July 17, 2008

Bone-Building Drugs May Cause an Uncommon Fracture

A story making headlines this past week raises questions about what we know/don’t know about a class of drugs commonly used to treat osteoporosis.

The New York Times looks at a rare type of leg fracture in the upper thighbone — a fracture that typically affects people in car accidents or very frail older people — which is showing up in women who have used a class of bone-building drugs called bisphosphonates for five years or more. Tara Parker-Pope writes:

Some patients have reported that after weeks or months of unexplained aching, their thighbones simply snapped while they were walking or standing.

“Many of these women will tell you they thought the bone broke before they hit the ground,” said Dr. Dean G. Lorich, associate director of orthopedic trauma surgery at NewYork-Presbyterian/Weill Cornell and the Hospital for Special Surgery. Dr. Lorich and his colleagues published a study in The Journal of Orthopaedic Trauma last month reporting on 20 patients with the fracture. Nineteen had been using the bone drug Fosamax for an average of 6.9 years.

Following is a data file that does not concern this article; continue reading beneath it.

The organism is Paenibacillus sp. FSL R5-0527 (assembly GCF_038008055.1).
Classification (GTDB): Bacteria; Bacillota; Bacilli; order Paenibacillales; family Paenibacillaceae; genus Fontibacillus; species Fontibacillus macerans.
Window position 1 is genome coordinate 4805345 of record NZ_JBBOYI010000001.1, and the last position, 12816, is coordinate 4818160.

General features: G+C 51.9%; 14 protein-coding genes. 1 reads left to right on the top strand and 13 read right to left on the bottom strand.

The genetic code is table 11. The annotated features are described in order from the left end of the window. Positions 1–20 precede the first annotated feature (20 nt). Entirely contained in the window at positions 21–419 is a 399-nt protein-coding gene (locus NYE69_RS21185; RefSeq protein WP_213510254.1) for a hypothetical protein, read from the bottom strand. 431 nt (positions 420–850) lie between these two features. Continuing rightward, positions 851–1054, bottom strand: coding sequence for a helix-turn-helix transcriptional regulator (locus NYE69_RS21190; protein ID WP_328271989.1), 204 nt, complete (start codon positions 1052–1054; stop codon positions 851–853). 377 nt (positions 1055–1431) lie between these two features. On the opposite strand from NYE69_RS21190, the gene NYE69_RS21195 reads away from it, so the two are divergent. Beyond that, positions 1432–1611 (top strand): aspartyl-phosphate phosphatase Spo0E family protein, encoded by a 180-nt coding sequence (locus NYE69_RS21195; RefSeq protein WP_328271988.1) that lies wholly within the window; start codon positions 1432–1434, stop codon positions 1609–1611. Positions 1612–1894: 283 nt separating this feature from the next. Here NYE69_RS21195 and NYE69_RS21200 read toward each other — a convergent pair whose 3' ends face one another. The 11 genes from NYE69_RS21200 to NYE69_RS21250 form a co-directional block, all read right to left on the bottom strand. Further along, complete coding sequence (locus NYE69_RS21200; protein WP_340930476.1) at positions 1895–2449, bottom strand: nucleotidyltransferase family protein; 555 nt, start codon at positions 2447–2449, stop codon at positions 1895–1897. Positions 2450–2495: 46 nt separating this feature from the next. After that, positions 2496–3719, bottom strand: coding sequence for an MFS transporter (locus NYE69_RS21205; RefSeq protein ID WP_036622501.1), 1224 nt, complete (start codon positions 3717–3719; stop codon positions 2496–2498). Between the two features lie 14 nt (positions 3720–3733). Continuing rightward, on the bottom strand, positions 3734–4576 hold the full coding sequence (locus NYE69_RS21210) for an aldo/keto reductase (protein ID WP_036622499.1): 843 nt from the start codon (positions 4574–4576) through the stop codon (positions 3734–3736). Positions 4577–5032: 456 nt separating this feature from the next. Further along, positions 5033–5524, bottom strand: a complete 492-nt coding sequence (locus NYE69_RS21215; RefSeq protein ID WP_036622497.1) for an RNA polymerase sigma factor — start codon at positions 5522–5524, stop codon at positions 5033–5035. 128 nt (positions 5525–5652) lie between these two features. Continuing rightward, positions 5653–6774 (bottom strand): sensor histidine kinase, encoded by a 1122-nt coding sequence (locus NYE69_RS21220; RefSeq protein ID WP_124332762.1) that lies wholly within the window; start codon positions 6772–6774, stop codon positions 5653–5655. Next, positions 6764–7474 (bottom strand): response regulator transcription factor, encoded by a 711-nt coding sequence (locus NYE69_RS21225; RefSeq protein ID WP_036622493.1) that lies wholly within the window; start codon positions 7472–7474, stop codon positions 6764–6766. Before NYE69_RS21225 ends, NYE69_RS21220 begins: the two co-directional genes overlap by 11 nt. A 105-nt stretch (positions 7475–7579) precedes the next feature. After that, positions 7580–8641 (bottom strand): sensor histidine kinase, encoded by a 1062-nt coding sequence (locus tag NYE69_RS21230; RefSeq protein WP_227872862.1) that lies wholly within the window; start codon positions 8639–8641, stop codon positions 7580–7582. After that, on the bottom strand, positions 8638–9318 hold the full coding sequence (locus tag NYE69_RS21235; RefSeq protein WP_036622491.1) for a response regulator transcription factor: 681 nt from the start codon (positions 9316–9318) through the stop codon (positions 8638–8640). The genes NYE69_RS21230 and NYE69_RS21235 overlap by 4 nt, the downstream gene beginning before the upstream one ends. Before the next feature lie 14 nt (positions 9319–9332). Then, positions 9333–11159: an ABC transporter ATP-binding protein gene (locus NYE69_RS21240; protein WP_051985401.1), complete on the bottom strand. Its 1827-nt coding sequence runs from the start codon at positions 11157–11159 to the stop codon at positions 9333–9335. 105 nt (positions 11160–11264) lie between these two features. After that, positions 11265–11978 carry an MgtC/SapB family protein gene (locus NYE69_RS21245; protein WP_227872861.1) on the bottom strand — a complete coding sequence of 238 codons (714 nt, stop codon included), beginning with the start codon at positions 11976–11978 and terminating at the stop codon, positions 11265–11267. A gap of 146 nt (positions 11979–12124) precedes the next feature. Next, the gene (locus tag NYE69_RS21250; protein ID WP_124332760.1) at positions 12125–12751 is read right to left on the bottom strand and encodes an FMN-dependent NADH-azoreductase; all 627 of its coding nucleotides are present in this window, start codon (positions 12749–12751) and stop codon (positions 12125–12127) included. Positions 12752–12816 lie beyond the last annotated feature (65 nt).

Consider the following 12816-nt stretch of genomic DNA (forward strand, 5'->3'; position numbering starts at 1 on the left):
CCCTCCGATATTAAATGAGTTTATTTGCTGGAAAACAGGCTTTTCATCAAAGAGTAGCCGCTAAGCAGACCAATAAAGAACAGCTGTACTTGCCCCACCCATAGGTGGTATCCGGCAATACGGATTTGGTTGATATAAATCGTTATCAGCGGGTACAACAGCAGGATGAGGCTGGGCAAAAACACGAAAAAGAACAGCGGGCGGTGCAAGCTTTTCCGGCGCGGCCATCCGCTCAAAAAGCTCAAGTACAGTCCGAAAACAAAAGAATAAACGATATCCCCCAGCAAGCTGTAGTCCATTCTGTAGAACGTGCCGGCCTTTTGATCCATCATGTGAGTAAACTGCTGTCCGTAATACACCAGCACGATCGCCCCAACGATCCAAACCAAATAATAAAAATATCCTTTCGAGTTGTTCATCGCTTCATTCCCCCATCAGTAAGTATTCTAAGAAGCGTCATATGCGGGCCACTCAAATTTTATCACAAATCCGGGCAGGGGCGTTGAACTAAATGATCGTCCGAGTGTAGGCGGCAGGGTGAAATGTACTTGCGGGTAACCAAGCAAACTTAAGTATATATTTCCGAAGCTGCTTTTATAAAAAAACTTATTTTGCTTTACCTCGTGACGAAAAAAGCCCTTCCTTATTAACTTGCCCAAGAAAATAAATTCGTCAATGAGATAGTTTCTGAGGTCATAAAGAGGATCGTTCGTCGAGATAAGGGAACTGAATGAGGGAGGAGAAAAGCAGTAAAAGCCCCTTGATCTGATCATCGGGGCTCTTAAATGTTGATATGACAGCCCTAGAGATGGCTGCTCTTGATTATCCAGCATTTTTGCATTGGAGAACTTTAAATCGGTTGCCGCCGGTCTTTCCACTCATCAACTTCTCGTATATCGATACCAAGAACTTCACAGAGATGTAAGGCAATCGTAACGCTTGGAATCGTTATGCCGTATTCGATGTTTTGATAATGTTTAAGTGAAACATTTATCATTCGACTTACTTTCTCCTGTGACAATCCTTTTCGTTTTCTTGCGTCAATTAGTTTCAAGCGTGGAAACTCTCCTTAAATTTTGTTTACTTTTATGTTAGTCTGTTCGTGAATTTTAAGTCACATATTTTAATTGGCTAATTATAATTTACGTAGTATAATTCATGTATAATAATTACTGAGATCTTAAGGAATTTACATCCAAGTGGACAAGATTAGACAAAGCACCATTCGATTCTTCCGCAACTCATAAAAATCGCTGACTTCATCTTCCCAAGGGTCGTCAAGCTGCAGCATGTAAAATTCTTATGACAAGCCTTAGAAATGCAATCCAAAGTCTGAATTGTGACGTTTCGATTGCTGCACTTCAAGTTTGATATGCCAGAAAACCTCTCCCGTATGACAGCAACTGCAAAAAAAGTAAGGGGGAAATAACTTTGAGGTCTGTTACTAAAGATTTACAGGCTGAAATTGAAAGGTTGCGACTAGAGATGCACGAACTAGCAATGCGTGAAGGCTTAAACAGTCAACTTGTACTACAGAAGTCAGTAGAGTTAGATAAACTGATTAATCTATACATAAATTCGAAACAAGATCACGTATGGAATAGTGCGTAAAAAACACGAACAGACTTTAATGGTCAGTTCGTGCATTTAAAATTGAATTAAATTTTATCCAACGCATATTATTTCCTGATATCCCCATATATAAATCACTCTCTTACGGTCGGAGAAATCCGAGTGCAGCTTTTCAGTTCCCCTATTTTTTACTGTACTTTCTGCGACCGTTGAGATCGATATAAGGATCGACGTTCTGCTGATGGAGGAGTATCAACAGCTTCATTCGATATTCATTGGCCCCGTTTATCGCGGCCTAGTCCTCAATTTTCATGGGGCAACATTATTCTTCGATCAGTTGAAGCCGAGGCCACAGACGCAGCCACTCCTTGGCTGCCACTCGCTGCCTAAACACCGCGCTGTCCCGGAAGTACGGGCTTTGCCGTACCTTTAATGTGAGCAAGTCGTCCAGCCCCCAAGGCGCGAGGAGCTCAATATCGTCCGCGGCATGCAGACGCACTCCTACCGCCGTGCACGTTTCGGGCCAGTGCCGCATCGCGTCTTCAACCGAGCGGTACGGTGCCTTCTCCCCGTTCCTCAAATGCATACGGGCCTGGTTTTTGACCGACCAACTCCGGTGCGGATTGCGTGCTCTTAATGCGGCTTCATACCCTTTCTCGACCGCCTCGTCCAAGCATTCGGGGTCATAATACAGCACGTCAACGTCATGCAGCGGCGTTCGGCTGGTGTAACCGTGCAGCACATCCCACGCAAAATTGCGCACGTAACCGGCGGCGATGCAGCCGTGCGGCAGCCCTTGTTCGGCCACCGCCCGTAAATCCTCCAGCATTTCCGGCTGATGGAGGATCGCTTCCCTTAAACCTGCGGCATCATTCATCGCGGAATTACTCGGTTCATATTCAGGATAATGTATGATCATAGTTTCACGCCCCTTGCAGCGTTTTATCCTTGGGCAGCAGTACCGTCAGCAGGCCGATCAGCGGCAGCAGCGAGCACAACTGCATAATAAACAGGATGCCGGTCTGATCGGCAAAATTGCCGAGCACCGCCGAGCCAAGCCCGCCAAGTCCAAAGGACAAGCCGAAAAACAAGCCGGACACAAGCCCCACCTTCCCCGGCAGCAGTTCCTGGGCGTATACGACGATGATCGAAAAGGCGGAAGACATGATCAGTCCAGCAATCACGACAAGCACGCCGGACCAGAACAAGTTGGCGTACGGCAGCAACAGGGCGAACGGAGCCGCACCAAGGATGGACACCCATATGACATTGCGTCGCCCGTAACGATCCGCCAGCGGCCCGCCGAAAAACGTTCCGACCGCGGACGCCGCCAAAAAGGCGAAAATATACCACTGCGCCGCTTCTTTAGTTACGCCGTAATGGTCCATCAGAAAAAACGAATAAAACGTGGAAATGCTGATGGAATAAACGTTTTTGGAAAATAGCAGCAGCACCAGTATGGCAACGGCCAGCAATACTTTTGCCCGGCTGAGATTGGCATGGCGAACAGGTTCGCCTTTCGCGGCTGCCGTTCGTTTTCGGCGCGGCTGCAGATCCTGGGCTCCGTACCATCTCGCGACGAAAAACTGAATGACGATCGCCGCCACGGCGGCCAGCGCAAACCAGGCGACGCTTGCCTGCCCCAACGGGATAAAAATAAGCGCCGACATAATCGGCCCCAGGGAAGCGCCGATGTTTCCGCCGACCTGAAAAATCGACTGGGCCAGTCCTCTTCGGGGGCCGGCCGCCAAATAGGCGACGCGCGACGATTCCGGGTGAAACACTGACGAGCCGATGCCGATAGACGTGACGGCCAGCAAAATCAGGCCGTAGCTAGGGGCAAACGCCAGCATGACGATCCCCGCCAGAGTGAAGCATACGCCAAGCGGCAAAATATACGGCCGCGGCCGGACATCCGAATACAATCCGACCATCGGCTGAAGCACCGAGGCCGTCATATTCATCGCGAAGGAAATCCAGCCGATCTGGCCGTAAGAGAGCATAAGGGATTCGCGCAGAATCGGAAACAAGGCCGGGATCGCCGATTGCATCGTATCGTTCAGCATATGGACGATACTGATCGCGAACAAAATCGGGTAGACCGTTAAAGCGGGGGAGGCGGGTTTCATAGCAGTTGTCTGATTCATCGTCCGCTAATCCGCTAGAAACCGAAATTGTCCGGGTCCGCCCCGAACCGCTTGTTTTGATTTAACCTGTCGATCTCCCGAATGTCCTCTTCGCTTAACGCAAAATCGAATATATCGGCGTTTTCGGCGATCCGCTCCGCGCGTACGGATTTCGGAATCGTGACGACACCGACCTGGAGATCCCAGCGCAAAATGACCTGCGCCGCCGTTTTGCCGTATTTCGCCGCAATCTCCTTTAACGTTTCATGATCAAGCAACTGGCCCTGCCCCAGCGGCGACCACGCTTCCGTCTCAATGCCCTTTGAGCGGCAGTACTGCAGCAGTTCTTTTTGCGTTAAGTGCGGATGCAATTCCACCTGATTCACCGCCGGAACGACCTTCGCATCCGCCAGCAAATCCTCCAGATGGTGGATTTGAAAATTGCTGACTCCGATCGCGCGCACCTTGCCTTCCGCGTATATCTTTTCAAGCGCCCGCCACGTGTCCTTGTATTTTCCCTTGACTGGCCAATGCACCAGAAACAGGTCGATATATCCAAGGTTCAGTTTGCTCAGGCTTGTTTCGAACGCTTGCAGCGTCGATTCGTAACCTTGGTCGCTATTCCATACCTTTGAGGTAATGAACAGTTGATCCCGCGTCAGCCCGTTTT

To be sure, the problem appears to be rare, notes Parker-Pope, and the drugs have proved useful for women with severe osteoporosis. But it’s enough of a concern that Merck, the drug company that makes Fosamax, said it will study whether the fracture is occurring more in bone-drug users.

Up to this point, “the fracture pattern did not emerge in placebo-controlled studies of bone drugs. But those studies have lasted only three to five years, although follow-up studies of the drug users have lasted longer. Now that the fracture pattern has been identified, researchers expect more doctors to publish reports,” writes Parker-Pope.

Meanwhile, studies show that there’s there’s not much to be gained by taking bisphosphonates for more than five years, and some doctors recommend that long-term users take a break from the drugs.

The story also notes another rare side effect associated with the drugs: osteonecrosis of the jaw, which destroys a patient’s jawbone. Though it mostly affects cancer patients taking an intravenous form of the drug, ordinary users have also reported the side effect.


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